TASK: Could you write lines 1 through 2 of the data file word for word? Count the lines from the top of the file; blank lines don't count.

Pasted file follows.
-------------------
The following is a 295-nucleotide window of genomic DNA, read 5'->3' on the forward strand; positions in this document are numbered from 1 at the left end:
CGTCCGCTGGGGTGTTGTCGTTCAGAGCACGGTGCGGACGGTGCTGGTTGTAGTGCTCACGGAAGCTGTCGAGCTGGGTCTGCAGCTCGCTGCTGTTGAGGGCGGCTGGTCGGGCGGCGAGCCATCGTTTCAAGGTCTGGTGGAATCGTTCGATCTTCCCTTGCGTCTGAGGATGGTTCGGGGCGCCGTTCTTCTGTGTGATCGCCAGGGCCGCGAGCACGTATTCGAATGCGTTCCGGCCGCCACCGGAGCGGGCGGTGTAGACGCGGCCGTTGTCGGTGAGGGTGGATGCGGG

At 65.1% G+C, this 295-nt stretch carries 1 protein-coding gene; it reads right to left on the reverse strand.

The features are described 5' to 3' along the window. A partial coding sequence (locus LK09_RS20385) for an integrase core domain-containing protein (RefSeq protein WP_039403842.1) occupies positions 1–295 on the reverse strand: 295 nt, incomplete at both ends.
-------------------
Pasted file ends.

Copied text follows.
The following is a 295-nucleotide window of genomic DNA, read 5'->3' on the forward strand; positions in this document are numbered from 1 at the left end:
CGTCCGCTGGGGTGTTGTCGTTCAGAGCACGGTGCGGACGGTGCTGGTTGTAGTGCTCACGGAAGCTGTCGAGCTGGGTCTGCAGCTCGCTGCTGTTGAGGGCGGCTGGTCGGGCGGCGAGCCATCGTTTCAAGGTCTGGTGGAATCGTTCGATCTTCCCTTGCGTCTGAGGATGGTTCGGGGCGCCGTTCTTCTGTGTGATCGCCAGGGCCGCGAGCACGTATTCGAATGCGTTCCGGCCGCCACCGGAGCGGGCGGTGTAGACGCGGCCGTTGTCGGTGAGGGTGGATGCGGG